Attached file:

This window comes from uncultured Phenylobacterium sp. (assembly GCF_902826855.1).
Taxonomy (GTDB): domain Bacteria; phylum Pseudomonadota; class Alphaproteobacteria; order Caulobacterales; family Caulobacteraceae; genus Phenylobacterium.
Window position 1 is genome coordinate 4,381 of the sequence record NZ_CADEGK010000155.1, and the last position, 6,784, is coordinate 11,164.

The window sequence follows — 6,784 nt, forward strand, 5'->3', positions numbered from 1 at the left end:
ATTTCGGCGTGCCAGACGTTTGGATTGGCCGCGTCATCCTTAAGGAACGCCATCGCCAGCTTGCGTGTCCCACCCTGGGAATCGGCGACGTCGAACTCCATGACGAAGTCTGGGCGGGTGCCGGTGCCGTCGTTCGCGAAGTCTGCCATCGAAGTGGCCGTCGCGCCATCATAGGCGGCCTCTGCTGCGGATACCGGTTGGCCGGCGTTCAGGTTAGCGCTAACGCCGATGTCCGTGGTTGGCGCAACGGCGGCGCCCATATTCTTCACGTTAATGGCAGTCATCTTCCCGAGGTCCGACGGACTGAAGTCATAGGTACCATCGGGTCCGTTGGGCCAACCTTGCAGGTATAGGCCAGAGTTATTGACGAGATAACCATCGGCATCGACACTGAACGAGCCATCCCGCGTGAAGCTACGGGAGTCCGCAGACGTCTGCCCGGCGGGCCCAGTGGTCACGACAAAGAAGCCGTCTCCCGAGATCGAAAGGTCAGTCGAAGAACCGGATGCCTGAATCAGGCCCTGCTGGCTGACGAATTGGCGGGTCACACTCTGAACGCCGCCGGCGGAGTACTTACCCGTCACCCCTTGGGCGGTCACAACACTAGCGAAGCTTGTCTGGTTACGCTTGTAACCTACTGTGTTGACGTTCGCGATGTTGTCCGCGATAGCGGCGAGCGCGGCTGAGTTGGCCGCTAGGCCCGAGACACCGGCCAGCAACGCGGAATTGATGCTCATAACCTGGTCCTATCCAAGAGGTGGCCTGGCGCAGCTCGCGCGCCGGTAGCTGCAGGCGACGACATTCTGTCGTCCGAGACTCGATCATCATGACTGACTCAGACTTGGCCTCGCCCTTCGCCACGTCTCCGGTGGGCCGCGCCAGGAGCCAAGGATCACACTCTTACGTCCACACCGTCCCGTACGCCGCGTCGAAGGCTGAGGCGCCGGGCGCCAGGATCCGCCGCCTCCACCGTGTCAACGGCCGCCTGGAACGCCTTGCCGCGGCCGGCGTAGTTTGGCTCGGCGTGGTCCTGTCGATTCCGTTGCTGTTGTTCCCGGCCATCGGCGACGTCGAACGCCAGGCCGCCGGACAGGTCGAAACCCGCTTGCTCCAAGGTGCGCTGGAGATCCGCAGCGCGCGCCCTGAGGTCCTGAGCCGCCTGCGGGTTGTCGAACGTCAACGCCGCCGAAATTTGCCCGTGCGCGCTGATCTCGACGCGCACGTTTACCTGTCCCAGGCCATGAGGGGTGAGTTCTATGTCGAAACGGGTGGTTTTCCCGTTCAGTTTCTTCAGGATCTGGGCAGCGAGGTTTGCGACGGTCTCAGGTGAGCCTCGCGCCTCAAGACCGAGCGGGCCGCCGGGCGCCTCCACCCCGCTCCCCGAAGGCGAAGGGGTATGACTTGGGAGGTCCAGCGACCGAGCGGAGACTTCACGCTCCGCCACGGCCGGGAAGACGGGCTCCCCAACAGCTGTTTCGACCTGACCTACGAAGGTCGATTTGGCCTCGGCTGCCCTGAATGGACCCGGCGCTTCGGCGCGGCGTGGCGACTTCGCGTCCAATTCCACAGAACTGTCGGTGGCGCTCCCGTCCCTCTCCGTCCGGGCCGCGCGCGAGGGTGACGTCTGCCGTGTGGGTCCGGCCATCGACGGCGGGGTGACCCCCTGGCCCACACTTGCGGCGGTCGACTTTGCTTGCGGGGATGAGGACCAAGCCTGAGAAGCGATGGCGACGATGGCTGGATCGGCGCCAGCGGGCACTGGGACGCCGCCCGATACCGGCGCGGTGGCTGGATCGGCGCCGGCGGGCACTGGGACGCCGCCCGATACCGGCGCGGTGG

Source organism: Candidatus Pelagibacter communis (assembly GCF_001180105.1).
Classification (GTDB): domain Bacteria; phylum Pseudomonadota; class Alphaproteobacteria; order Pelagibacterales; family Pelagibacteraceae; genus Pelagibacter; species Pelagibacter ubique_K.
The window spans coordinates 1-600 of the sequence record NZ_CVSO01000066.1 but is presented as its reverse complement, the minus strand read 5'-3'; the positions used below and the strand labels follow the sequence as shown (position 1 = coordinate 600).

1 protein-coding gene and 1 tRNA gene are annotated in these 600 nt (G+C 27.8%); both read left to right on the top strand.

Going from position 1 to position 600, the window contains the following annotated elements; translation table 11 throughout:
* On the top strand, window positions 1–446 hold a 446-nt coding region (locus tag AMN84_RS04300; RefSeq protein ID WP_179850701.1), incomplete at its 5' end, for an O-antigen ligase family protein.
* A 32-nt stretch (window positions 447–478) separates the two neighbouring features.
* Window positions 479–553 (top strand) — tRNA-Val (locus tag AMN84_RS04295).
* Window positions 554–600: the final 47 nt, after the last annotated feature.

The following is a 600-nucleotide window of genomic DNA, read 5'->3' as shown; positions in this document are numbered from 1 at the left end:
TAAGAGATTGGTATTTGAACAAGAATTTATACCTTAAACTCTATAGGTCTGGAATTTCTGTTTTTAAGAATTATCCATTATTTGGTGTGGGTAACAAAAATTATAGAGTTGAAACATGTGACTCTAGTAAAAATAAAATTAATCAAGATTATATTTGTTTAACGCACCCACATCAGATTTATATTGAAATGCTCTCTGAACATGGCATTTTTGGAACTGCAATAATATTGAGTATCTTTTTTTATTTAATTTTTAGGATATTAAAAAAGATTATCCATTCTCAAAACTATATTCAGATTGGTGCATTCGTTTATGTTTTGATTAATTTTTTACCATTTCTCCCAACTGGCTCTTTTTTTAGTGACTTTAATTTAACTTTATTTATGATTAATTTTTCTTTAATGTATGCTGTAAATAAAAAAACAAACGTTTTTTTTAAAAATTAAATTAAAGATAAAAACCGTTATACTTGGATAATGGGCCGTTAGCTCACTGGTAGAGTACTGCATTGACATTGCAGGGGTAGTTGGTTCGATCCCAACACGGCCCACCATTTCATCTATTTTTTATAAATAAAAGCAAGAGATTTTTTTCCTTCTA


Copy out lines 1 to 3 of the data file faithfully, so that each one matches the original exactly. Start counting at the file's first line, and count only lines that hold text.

This window comes from uncultured Phenylobacterium sp. (assembly GCF_902826855.1).
Taxonomy (GTDB): domain Bacteria; phylum Pseudomonadota; class Alphaproteobacteria; order Caulobacterales; family Caulobacteraceae; genus Phenylobacterium.
Window position 1 is genome coordinate 4,381 of the sequence record NZ_CADEGK010000155.1, and the last position, 6,784, is coordinate 11,164.